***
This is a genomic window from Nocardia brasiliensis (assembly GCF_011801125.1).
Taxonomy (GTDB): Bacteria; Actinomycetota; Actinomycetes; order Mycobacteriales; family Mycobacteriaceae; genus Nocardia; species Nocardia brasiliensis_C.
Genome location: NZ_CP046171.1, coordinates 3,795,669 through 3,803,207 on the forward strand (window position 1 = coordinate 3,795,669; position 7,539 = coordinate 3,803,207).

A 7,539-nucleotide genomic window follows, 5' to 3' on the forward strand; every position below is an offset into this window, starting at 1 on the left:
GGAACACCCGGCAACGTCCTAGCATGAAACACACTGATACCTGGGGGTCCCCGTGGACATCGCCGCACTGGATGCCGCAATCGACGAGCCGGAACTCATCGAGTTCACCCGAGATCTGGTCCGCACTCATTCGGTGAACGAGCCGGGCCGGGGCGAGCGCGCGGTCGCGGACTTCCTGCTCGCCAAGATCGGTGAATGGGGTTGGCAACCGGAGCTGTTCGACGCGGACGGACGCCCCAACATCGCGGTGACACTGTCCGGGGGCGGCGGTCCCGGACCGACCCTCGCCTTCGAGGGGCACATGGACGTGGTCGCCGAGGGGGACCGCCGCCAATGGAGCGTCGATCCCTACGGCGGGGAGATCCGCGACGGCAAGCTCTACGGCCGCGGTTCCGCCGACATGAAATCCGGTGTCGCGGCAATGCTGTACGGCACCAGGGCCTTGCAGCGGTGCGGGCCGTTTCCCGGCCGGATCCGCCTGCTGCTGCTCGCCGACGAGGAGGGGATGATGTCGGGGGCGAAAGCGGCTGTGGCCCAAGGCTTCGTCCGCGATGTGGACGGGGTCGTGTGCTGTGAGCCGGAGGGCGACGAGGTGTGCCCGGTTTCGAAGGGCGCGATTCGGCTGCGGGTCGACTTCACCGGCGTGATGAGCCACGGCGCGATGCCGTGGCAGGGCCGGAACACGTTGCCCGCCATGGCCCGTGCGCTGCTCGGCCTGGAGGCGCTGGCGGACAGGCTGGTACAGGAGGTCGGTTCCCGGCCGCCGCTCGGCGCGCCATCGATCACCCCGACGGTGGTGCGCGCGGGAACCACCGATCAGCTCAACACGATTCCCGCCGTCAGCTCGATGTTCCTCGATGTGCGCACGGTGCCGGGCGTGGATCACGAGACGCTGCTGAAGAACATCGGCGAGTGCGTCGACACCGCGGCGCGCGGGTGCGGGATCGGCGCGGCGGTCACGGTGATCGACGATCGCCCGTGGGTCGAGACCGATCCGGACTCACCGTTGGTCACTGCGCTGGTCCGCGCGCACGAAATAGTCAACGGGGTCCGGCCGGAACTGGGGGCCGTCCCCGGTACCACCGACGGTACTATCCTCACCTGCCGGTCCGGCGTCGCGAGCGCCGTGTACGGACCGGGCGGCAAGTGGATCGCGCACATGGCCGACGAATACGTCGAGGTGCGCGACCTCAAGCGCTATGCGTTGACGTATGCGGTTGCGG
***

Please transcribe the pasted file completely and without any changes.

This is a genomic window from Nocardia brasiliensis (assembly GCF_011801125.1).
Taxonomy (GTDB): Bacteria; Actinomycetota; Actinomycetes; order Mycobacteriales; family Mycobacteriaceae; genus Nocardia; species Nocardia brasiliensis_C.
Genome location: NZ_CP046171.1, coordinates 3,795,669 through 3,803,207 on the forward strand (window position 1 = coordinate 3,795,669; position 7,539 = coordinate 3,803,207).

A 7,539-nucleotide genomic window follows, 5' to 3' on the forward strand; every position below is an offset into this window, starting at 1 on the left:
GGAACACCCGGCAACGTCCTAGCATGAAACACACTGATACCTGGGGGTCCCCGTGGACATCGCCGCACTGGATGCCGCAATCGACGAGCCGGAACTCATCGAGTTCACCCGAGATCTGGTCCGCACTCATTCGGTGAACGAGCCGGGCCGGGGCGAGCGCGCGGTCGCGGACTTCCTGCTCGCCAAGATCGGTGAATGGGGTTGGCAACCGGAGCTGTTCGACGCGGACGGACGCCCCAACATCGCGGTGACACTGTCCGGGGGCGGCGGTCCCGGACCGACCCTCGCCTTCGAGGGGCACATGGACGTGGTCGCCGAGGGGGACCGCCGCCAATGGAGCGTCGATCCCTACGGCGGGGAGATCCGCGACGGCAAGCTCTACGGCCGCGGTTCCGCCGACATGAAATCCGGTGTCGCGGCAATGCTGTACGGCACCAGGGCCTTGCAGCGGTGCGGGCCGTTTCCCGGCCGGATCCGCCTGCTGCTGCTCGCCGACGAGGAGGGGATGATGTCGGGGGCGAAAGCGGCTGTGGCCCAAGGCTTCGTCCGCGATGTGGACGGGGTCGTGTGCTGTGAGCCGGAGGGCGACGAGGTGTGCCCGGTTTCGAAGGGCGCGATTCGGCTGCGGGTCGACTTCACCGGCGTGATGAGCCACGGCGCGATGCCGTGGCAGGGCCGGAACACGTTGCCCGCCATGGCCCGTGCGCTGCTCGGCCTGGAGGCGCTGGCGGACAGGCTGGTACAGGAGGTCGGTTCCCGGCCGCCGCTCGGCGCGCCATCGATCACCCCGACGGTGGTGCGCGCGGGAACCACCGATCAGCTCAACACGATTCCCGCCGTCAGCTCGATGTTCCTCGATGTGCGCACGGTGCCGGGCGTGGATCACGAGACGCTGCTGAAGAACATCGGCGAGTGCGTCGACACCGCGGCGCGCGGGTGCGGGATCGGCGCGGCGGTCACGGTGATCGACGATCGCCCGTGGGTCGAGACCGATCCGGACTCACCGTTGGTCACTGCGCTGGTCCGCGCGCACGAAATAGTCAACGGGGTCCGGCCGGAACTGGGGGCCGTCCCCGGTACCACCGACGGTACTATCCTCACCTGCCGGTCCGGCGTCGCGAGCGCCGTGTACGGACCGGGCGGCAAGTGGATCGCGCACATGGCCGACGAATACGTCGAGGTGCGCGACCTCAAGCGCTATGCGTTGACGTATGCGGTTGCGG